Improving accessibility in Brazilian civil aviation
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Posted: 29 November 2021 | Joana Grosskopf, Sheila Strack | No comments yet
Joana Grosskopf, Senior Analyst and Sheila Strack, Air Transportation Facilitation Co-ordinator from the Civil Aviation Secretariat of the Brazilian Ministry of Infrastructure tell International Airport Review about the work they are doing on the Accessible Aviation Project with UFScar University.
Disability is part of the human condition and, historically it is a great challenge to include people with disabilities in a world that still does not meet all diversity needs. People with disabilities are a considerable portion of the population and despite progress in recent decades in understanding what disability is and what the rights of people with disabilities are, this population still faces numerous barriers that limit their activities and restrict their participation in different environments and life situations.
People with disabilities are entitled, like any other citizen, to access services with dignity, including air transport.”
Seeking the elimination of all possible barriers existing in an environment or service is also called “universal accessibility”. Accessibility guarantees the safe and autonomous use of environments and services by all people, not just people with disabilities. For instance, signs well positioned associated with accessible information at an airport can be useful for deaf, someone with intellectual disabilities or for a foreigner tourist. Therefore, when thinking about universal accessibility, the target audience benefited is not only someone with disability, but also elderly, children, somebody pushing a baby stroller or a luggage cart, among others.
Brazil went through a great process of learning and improving this issue by hosting the Paralympic Games in 2016. Although the country has already been the scene of major events, such as the World Cup and the Olympic Games. The Paralympic Games represented the biggest challenge in the sector, especially when considering the number of Paralympic athletes in the same flight that required assistance.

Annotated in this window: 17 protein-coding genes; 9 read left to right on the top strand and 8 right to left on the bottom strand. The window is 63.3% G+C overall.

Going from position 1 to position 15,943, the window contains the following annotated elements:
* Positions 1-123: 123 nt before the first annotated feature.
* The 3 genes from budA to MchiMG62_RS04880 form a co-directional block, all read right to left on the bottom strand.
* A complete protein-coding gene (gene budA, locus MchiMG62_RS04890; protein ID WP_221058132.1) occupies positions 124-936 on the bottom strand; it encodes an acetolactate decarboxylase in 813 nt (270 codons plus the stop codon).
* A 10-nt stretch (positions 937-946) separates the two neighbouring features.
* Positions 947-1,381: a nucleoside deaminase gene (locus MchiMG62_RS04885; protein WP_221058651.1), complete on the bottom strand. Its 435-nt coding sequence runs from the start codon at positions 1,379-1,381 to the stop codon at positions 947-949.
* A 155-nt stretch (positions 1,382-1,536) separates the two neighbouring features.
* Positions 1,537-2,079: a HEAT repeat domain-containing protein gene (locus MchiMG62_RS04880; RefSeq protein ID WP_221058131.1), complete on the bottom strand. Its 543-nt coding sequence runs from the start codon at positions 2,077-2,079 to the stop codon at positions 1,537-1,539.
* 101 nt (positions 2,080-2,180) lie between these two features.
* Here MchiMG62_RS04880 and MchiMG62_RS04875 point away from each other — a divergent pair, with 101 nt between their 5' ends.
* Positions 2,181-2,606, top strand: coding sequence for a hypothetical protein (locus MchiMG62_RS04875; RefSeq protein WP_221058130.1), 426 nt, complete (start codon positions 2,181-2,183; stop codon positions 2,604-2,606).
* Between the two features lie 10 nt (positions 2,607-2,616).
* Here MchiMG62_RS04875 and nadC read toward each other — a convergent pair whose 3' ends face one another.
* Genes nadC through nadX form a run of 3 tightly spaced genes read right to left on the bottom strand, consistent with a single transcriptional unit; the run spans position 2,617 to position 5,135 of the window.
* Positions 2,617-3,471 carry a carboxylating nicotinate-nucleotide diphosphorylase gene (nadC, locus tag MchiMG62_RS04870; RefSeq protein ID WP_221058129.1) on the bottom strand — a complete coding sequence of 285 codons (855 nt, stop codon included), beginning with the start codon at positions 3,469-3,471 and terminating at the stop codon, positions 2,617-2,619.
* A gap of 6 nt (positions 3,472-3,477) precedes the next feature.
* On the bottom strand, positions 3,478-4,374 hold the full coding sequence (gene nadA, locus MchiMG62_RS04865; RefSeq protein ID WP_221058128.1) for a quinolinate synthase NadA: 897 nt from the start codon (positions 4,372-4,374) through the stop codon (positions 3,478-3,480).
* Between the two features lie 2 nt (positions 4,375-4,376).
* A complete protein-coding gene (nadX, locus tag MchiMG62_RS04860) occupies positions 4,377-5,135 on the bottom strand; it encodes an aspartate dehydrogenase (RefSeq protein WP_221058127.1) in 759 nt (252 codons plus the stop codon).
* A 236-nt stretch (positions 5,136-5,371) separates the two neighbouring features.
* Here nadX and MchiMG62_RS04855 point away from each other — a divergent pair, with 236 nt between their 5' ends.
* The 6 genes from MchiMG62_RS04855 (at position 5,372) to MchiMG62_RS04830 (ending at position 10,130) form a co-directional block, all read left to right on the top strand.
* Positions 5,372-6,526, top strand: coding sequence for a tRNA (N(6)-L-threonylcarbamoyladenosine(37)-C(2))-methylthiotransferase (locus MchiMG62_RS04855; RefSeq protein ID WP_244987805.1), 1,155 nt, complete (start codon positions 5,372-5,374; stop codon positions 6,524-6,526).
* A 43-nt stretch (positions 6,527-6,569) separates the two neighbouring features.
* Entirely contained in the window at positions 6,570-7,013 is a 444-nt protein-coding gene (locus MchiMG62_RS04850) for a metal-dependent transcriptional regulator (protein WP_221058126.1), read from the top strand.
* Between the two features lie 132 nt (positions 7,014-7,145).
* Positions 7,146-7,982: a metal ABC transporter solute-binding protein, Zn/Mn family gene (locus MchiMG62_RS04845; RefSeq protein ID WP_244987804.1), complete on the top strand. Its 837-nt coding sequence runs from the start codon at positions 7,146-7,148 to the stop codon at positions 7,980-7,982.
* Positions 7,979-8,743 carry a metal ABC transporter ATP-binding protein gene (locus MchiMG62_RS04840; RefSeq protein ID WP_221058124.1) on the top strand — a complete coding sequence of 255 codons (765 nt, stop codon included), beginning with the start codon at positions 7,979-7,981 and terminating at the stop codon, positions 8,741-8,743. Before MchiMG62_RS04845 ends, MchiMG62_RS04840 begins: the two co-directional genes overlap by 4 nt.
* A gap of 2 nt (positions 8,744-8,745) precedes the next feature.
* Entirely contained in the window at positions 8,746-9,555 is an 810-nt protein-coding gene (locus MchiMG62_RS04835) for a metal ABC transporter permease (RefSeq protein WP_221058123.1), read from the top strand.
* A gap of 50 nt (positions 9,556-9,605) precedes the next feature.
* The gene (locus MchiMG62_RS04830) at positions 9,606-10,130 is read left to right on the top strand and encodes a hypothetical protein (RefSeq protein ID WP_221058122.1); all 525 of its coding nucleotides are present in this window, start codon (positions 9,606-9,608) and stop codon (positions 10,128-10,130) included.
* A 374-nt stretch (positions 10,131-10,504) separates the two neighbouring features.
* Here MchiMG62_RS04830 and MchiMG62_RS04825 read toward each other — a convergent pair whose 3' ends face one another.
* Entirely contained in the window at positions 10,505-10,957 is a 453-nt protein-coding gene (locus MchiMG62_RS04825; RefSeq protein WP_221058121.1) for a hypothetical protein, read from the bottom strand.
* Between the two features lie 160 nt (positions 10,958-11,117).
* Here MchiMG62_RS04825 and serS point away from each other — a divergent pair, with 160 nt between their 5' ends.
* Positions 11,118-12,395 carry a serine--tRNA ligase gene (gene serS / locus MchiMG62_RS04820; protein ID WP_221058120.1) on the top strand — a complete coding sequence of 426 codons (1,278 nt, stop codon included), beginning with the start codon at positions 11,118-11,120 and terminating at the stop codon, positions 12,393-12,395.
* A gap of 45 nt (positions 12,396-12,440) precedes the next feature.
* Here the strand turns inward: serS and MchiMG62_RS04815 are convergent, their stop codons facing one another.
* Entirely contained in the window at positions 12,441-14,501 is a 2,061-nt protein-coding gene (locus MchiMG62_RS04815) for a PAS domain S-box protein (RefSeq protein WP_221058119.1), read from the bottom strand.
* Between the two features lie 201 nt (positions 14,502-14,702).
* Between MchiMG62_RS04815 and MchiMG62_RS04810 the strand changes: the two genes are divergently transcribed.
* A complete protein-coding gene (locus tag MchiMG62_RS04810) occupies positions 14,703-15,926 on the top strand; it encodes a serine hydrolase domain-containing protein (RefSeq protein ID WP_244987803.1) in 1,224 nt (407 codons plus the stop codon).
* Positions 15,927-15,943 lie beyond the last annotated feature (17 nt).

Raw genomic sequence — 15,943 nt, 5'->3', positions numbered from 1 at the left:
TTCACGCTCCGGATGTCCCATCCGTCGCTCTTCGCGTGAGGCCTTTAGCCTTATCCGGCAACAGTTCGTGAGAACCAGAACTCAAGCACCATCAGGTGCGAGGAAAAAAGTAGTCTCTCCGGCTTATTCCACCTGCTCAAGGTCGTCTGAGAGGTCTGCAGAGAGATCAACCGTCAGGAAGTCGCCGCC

Once Rio de Janeiro was confirmed as the host of the games, the Civil Aviation Secretariat started planning the event aiming to receive all athletes suitably. This planning took a long time and involved many partners such as other government agencies that operate in the airports, airlines, airport managers, among others.
It was a source of great pride for everyone involved when, in a single day, Galeão Airport (SBGL) received approximately 60,000 passengers, with more than 4,500 members of the Paralympic Family and around 830 wheelchair athletes. It´s a huge volume, especially when compared to a usual day. The event was a success and had a lot of positive feedback from the athletes.
Another step forward
Given all this learning provided throughout the planning, in addition to the opportunities for improvement, the Civil Aviation Secretariat felt prepared to take another step towards improving accessibility at Brazilian airports, not only related to issues of physical barriers, but also highlighting the operational management side.
Considering this scenario, the Brazilian government has been part of an important partnership with a renowned national university (UFScar), and taking account with support from airports, airlines, and organisations in the sector. They have been developing a broad study whose main objectives are:
- Carrying out studies, research, and diagnostics, aiming the improvement of accessibility in the civil aviation sector
- Learning with the international benchmarking the best parameters in service, infrastructure and services related with accessibility
- Encouraging accessibility improvements.